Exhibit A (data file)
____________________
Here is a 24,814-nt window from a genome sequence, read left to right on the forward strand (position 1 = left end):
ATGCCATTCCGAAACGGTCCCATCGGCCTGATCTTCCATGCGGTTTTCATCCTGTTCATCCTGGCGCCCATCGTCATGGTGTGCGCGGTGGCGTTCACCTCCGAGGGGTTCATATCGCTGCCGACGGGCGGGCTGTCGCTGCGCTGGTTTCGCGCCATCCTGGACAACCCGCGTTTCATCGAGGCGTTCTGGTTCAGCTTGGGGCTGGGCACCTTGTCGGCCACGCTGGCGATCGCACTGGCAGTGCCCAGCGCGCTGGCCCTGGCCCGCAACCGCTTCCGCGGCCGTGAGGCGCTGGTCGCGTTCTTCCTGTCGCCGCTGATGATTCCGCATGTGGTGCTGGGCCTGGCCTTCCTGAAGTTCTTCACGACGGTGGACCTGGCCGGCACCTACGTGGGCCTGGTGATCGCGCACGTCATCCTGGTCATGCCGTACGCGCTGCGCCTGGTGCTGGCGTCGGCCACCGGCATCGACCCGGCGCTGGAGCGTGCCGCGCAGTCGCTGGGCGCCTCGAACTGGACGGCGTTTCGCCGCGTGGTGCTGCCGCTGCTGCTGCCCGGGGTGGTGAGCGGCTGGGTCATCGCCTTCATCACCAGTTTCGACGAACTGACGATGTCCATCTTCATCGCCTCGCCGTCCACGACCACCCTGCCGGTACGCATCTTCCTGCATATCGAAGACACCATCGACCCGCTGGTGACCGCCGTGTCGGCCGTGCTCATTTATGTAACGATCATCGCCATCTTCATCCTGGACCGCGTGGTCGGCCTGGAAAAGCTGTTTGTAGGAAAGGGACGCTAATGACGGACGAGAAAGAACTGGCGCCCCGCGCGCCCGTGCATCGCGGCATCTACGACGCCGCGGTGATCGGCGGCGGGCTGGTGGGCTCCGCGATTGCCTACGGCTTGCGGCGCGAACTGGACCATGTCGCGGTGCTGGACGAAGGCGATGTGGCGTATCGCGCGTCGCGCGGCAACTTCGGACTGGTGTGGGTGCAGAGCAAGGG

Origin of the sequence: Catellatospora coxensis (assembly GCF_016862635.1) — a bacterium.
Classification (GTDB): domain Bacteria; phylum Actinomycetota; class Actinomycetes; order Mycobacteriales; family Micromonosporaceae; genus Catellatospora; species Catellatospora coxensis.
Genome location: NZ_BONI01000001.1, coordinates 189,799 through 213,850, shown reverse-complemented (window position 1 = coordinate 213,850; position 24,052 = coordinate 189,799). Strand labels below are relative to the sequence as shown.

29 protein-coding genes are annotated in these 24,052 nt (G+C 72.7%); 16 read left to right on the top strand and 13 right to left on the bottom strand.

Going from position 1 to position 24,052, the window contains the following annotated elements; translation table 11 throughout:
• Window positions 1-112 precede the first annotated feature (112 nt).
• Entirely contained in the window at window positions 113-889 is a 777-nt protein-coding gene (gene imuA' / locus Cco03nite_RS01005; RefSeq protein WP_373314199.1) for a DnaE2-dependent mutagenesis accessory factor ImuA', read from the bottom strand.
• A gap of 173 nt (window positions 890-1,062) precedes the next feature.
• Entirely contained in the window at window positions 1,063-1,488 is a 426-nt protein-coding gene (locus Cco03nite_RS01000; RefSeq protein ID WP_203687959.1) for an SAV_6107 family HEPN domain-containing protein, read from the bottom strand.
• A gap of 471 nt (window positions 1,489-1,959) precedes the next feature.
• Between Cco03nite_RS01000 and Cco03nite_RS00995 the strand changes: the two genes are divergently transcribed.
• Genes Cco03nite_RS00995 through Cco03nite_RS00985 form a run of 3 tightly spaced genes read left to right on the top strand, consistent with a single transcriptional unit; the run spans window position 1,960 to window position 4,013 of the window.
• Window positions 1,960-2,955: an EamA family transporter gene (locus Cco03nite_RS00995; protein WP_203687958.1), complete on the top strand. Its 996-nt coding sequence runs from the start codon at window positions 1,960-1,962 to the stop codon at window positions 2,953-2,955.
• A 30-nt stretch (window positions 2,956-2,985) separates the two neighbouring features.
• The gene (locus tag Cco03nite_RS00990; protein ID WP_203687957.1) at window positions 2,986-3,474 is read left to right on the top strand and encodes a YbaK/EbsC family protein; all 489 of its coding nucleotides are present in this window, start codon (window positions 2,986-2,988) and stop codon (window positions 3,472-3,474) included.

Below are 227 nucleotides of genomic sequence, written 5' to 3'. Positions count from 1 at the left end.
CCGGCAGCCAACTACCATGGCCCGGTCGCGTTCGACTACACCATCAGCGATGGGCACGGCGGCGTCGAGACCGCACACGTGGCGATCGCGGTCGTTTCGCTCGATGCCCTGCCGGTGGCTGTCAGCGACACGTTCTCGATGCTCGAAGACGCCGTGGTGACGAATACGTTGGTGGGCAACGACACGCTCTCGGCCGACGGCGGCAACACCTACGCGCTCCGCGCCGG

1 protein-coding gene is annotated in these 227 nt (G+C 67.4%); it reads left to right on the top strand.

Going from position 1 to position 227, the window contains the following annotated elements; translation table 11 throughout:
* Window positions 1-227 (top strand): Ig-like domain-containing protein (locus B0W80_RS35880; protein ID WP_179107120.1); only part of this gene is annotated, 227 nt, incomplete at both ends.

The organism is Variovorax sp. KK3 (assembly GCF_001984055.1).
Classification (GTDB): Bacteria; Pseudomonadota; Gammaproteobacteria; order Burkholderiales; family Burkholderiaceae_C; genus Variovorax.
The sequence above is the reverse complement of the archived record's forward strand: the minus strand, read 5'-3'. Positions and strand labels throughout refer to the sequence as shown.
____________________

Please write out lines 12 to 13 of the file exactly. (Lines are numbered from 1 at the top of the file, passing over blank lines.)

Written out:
• A gap of 471 nt (window positions 1,489-1,959) precedes the next feature.
• Between Cco03nite_RS01000 and Cco03nite_RS00995 the strand changes: the two genes are divergently transcribed.